Meanwhile, the dreams got worse.
She longed to talk about them to someone, to unburden herself of the guilt and anguish, to talk openly about what had happened that fateful afternoon at the beach. But who could she talk to? Her girlfriends were all gossips and bitches. Charles Braemar Murphy hadn’t called once since the day she left Camp Williams. As for her parents, her father was too obsessed with how the negative publicity might affect his business to give a damn about his daughter’s emotional state. Walter Gilletti acted quickly to keep his Toni’s name out of the papers, issuing preemptive injunctions against a number of media outlets and TV networks, and had kept Toni under virtual house arrest since she got home. But that was as far as his paternal support went. As for Toni’s mother, Sandra, she was too busy shopping, playing bridge with her girlfriends, and self-medicating to question Toni about what had really happened on the beach that day, or how she might be feeling.
Forcing herself out of bed, Toni walked into the bathroom. Splashing cold water on her face, she gazed at her reflection in the mirror.
You left Nicholas Handemeyer to die, frightened and alone.
You let Billy Hamlin take the rap for what YOU did.
You’re a coward and a liar, and one day everybody will know it.
The trial would begin in six days.
“How do I look?”
Billy Hamlin turned to face his father. Standing in his sparse, six-by-eight-foot cell, his blond hair newly cut and wearing a dark wool Brooks Brothers suit and tie, Billy looked more like a young attorney than the accused in a major murder trial.
“You look good, son. Smart. Serious. You’re gonna come through this.”
The last three months had been a living hell for Jeff Hamlin. The carpenter from Queens could have coped with the malicious local gossip about his son. He could have dealt with the loss of half his customers and the judgmental glares of the women from his church, St. Luke’s Presbyterian, the same church he and Billy had attended for the last fifteen years. But having to sit back impotently while his adored son’s character was defiled on national television, torn to shreds by ignorant strangers who called Billy a monster and evil and a murderer? That broke Jeff Hamlin’s heart. The trial itself might be a travesty—no one, not even the Handemeyers, seriously doubted that Billy would be acquitted of the murder charge—but whether the boy was acquitted or not, the entire country would forever remember Jeff Hamlin’s son as the druggie who let an innocent boy drown.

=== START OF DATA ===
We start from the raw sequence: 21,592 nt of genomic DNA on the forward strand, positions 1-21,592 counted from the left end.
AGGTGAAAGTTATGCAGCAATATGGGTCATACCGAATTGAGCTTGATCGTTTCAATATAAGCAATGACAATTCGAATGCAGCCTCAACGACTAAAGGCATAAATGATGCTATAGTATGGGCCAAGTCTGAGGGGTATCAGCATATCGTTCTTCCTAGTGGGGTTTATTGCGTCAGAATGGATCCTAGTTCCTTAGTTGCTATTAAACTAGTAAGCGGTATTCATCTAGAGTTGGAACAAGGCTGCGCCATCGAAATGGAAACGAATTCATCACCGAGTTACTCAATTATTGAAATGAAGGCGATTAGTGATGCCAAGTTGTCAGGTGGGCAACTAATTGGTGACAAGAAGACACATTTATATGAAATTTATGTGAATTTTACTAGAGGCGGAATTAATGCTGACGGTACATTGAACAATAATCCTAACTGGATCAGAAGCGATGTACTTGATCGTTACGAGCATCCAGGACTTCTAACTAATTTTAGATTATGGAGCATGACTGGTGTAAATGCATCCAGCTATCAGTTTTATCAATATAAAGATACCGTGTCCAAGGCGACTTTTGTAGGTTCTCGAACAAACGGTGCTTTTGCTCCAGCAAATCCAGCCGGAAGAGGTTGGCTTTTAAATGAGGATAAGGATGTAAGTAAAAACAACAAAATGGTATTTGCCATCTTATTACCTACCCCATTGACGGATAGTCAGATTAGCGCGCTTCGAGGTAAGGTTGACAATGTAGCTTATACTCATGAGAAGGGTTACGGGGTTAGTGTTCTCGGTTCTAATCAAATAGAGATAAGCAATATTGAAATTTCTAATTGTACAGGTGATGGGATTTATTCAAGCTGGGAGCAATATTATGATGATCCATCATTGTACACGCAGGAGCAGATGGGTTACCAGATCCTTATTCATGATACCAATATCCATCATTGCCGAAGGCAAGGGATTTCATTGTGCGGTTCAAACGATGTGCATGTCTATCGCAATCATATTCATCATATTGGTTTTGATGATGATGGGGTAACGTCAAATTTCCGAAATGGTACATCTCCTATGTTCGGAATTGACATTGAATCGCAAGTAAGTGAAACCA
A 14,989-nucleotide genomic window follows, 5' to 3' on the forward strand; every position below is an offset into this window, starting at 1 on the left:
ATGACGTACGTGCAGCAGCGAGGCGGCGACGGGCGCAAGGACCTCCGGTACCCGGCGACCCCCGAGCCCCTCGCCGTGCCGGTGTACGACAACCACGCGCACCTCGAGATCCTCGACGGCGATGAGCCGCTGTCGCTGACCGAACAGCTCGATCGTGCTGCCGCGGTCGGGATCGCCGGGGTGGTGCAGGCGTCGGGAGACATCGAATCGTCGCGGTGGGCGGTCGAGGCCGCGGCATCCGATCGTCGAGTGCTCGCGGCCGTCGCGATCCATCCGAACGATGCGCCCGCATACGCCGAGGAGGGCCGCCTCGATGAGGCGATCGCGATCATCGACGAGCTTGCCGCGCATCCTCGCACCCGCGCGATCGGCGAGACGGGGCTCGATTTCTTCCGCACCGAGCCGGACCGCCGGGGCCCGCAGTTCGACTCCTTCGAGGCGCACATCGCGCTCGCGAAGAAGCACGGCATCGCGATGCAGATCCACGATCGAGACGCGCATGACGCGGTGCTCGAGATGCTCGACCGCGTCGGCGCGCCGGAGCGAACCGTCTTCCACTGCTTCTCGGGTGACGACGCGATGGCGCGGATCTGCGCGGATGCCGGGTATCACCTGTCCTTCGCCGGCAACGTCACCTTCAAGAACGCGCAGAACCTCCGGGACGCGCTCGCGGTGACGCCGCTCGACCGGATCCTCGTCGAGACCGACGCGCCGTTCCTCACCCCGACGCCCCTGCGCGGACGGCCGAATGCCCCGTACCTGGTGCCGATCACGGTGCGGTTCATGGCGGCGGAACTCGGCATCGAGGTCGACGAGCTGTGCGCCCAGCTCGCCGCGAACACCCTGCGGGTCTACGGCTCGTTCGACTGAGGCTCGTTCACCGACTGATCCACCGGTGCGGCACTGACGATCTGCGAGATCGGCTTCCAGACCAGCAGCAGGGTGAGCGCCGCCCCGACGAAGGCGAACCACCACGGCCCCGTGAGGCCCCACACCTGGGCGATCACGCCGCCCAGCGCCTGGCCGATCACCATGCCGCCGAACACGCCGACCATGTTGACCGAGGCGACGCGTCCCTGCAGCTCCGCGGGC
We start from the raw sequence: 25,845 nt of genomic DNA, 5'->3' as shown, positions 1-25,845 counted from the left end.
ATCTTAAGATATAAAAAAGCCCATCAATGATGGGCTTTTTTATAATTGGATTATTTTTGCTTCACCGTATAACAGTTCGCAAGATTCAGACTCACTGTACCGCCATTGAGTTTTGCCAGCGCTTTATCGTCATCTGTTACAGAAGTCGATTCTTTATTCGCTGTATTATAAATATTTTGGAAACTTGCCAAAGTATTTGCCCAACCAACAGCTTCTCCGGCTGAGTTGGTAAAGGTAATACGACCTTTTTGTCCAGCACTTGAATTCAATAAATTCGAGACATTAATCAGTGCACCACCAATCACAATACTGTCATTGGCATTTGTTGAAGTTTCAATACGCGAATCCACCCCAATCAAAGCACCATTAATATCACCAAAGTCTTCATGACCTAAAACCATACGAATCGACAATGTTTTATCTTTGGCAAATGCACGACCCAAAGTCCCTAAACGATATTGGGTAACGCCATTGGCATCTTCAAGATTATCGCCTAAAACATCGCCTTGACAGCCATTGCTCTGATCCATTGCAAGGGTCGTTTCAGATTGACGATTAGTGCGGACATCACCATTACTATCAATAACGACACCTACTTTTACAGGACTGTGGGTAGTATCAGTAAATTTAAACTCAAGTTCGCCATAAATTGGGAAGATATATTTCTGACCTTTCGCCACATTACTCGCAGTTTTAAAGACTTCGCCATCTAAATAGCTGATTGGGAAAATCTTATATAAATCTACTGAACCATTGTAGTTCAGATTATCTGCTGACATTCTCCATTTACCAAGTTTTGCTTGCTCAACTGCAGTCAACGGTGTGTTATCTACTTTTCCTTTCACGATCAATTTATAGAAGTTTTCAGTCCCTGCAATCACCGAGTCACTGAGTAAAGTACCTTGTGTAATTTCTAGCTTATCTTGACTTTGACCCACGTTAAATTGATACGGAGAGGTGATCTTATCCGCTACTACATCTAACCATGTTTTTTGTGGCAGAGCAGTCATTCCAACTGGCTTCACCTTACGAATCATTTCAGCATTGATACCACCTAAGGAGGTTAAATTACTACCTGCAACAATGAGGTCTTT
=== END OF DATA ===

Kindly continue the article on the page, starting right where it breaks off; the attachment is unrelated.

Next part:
The worst of it was that Billy had done nothing of the kind. Unlike the police, Jeff Hamlin hadn’t swallowed Billy’s story for a second.
“He wasn’t the one in charge of those kids,” Jeff told Billy’s lawyer, a state-appointed defender with the deeply unfortunate name of Leslie Lose. They were sitting in Lose’s office, a windowless box of a room at the back of a nondescript building in Alfred, Maine, just a few blocks from the courthouse. “He’s covering for the girl.”
Leslie Lose looked at Jeff Hamlin thoughtfully. The truth was, it didn’t much matter who had been supervising the children. What happened to Nicholas Handemeyer remained an accident. Any jury in the world would see that. But the lawyer was curious.
“What makes you think that?”
“I don’t think it. I know it. I know my son and I know when he’s lying.”
“Did you know that Billy likes to drink, Mr. Hamlin?”
“No,” Jeff admitted. “I mean, you know, I assumed he had the occasional beer.”
“Did you know he smokes marijuana?”
“Or that he’s used hard drugs? Cocaine. Amphetamines.”
“No, I didn’t. But—”
“All those things were found in Billy’s system the day Nicholas Handemeyer died.”
“Yes. And why were they found?” Exasperated, Jeff Hamlin threw his arms wide. “Because Billy told the police to look for ’em. He suggested a blood test, for God’s sake. Why would he do that if he weren’t trying to make himself look guilty?”
Leslie Lose cleared his throat. “I’m not suggesting Billy’s guilty. This entire trial is a grudge match dreamed up by Senator Handemeyer, and the whole world knows it.”
“I hope so.”
“All I’m saying, Mr. Hamlin, is that once they’re past the age of thirteen, none of us know our children as well as we think we do. The worst thing Billy could do right now would be to start pointing the finger at others, trying to shift the blame. He’s admitted using drugs, he’s admitted making a mistake. That doesn’t make him a murderer.”